Communications Director MEA, Microsoft and Chair & Board Member of Global Women in Public Relations
Shedding the Light on Women
Career Overview: I am the Communications Director for Microsoft Middle East and Africa. I joined in April 2021, midway through the pandemic. Prior to that, my whole career was agency side. I started off with a music degree but fell into the advertising industry, as did many people in London at the time. I got a job at a big advertising agency in the environment marketing team for a couple of years, and then we kind of broke away and started our own PR agency called Killa Communications, where I was an account manager and a shareholder. Then I moved to a boutique agency as an account director across a number of consumer and lifestyle brands. In 2008, my sister moved to Dubai; it sounded quite fun and I was up for a change. So, I joined Weber Shandwick here, heading up the corporate and consumer team, just before the economic downturn. I left in 2020 as deputy MD for the Dubai office. And here I am at Microsoft.
Communicate sat down with Dunn to explore her journey to where she stands today and how being a woman has influenced different phases in her career.
Why did you move from the agency side to the client side?
I didn’t have any intention to go client-side. I’d been with agencies for a long time in various roles. When I left, I took some time to reflect, which was a first since I graduated, being with my kids, exercising, and just slowing down, keeping my options open. I had loads of coffee and chats with people and embraced different perspectives. I had various conversations with a close friend who was on the board of The Marketing Society with me and worked at Microsoft, about a job opening there and that led to me applying and interviewing.
What differences did you see for women in the workplace between the two?
I can only speak of my experience in the last year, but at Microsoft, we genuinely have a positive culture. DE&I is very important; it’s not just a tick box exercise. We have the policies, the behaviors, and the frameworks to back it up. In a multinational versus an agency, even if the agency is part of a global network, you just have a lot more robust policies and frameworks. In a multinational, you can’t get away with what you would potentially get away with in an agency.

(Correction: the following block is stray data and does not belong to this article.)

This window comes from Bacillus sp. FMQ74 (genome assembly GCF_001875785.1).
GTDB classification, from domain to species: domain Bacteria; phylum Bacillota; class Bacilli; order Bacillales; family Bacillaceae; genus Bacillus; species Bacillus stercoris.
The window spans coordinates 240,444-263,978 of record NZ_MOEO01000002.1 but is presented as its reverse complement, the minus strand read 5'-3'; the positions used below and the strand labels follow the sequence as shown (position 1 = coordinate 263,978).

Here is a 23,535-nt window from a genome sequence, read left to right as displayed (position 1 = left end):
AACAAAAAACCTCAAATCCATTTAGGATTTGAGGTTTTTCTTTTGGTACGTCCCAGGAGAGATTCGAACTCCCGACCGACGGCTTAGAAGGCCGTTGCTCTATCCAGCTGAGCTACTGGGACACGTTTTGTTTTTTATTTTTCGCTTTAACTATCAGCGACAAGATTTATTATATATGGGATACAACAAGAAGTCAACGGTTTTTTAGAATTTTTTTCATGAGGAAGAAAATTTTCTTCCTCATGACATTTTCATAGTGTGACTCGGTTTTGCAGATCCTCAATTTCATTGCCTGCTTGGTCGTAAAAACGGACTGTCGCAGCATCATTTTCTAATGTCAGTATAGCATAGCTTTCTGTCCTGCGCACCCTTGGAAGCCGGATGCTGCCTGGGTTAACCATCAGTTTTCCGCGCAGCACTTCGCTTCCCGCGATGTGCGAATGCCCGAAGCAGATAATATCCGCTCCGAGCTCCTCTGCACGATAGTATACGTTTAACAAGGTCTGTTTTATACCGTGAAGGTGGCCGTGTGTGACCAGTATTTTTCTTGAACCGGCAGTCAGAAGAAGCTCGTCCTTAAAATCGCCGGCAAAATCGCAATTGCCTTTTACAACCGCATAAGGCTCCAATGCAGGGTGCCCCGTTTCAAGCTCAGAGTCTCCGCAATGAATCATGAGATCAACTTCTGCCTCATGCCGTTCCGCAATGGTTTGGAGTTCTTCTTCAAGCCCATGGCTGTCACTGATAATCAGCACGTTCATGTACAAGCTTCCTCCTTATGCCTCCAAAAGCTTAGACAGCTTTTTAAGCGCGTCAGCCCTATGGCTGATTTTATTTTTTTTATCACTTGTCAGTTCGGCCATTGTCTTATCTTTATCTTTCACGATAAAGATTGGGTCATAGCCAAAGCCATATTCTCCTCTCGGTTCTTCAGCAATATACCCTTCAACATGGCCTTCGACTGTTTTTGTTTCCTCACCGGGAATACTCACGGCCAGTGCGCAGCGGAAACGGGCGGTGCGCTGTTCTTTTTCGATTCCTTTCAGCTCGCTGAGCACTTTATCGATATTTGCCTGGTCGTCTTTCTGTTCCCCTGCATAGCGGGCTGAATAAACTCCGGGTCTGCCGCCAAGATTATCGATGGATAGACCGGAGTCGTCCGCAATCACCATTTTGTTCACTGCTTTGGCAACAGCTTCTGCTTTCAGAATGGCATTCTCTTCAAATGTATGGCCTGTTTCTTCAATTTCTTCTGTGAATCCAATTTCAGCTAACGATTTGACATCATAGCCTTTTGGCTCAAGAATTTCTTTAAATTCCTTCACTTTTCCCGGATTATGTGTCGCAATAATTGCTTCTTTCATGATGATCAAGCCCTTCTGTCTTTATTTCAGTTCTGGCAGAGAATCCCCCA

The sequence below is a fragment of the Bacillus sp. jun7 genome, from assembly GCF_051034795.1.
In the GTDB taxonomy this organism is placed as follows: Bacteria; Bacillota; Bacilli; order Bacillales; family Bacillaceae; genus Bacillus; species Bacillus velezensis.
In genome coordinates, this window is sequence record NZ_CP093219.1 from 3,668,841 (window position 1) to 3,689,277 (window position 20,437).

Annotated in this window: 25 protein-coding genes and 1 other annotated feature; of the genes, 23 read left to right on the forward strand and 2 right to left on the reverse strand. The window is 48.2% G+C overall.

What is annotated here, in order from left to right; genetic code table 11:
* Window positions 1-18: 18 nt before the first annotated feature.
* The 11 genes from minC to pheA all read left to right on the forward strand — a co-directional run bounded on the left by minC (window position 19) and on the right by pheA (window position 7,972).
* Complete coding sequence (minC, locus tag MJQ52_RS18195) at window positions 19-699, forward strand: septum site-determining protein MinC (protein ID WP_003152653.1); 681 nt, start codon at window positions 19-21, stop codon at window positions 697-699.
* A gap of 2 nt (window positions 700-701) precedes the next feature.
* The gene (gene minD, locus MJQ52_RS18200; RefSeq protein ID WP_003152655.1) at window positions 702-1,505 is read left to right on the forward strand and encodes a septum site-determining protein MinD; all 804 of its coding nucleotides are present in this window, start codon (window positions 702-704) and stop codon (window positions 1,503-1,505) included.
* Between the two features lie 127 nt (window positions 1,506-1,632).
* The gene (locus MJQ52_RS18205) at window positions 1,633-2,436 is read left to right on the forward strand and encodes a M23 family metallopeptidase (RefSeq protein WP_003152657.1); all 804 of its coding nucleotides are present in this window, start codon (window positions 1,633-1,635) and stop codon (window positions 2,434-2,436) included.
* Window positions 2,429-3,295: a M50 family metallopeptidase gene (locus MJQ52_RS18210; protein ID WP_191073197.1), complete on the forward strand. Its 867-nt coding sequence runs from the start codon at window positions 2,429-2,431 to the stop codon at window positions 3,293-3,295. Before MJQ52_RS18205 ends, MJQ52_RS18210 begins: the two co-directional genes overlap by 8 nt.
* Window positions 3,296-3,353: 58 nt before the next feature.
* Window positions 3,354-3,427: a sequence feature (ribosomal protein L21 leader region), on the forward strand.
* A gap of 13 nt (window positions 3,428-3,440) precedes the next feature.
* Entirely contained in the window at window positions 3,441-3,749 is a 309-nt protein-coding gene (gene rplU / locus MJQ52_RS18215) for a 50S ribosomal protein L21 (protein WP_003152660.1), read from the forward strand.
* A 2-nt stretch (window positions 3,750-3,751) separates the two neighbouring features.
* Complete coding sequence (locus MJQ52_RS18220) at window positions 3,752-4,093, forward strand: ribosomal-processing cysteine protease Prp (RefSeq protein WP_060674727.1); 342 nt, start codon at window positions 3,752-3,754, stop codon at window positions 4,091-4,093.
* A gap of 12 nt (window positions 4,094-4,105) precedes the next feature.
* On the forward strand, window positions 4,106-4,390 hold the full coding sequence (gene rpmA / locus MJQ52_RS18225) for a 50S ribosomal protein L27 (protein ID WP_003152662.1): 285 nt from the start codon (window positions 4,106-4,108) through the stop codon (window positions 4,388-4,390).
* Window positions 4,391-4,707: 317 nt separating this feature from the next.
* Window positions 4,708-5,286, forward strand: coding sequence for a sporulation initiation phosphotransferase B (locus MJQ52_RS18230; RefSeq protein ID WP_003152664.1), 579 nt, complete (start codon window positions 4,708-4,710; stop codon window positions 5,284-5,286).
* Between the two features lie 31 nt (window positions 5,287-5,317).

Also, on the agency side, it kind of depends on who the leader is, and who your manager is. You could have someone that really champions gender balance and really is very intentional about it, or you could have someone who isn’t. In my experience, it’s a kind of potluck, whereas, in a multinational, the culture is more geared towards diversity & inclusion.
How do these policies and frameworks manifest day-to-day?
We’ve got a management philosophy around ‘Model, Coach, Care.’ In terms of diversity & inclusion, and especially celebrating and creating equal opportunities for women, it firstly comes down to leaders and managers to role model the kind of behavior that they want to see from everybody. And then, everybody is individually held accountable for demonstrating those behaviors. Everybody is assessed on how they’re impacting the diversity & inclusion core priority. We all have to show up.
It’s also the culture. Obviously, I’m in comms, and employee comms is a big part of my role, genuinely driving employee engagement to not just measure how satisfied employees are but to measure if they’re thriving. Diversity & inclusion is intentionally built in everything, really. It’s a topic that is very often woven into our all-hands meetings with leadership, fireside chats, and the newsletter that comes from our head of HR for the region. We’re always looking at ways to create content and engage employees.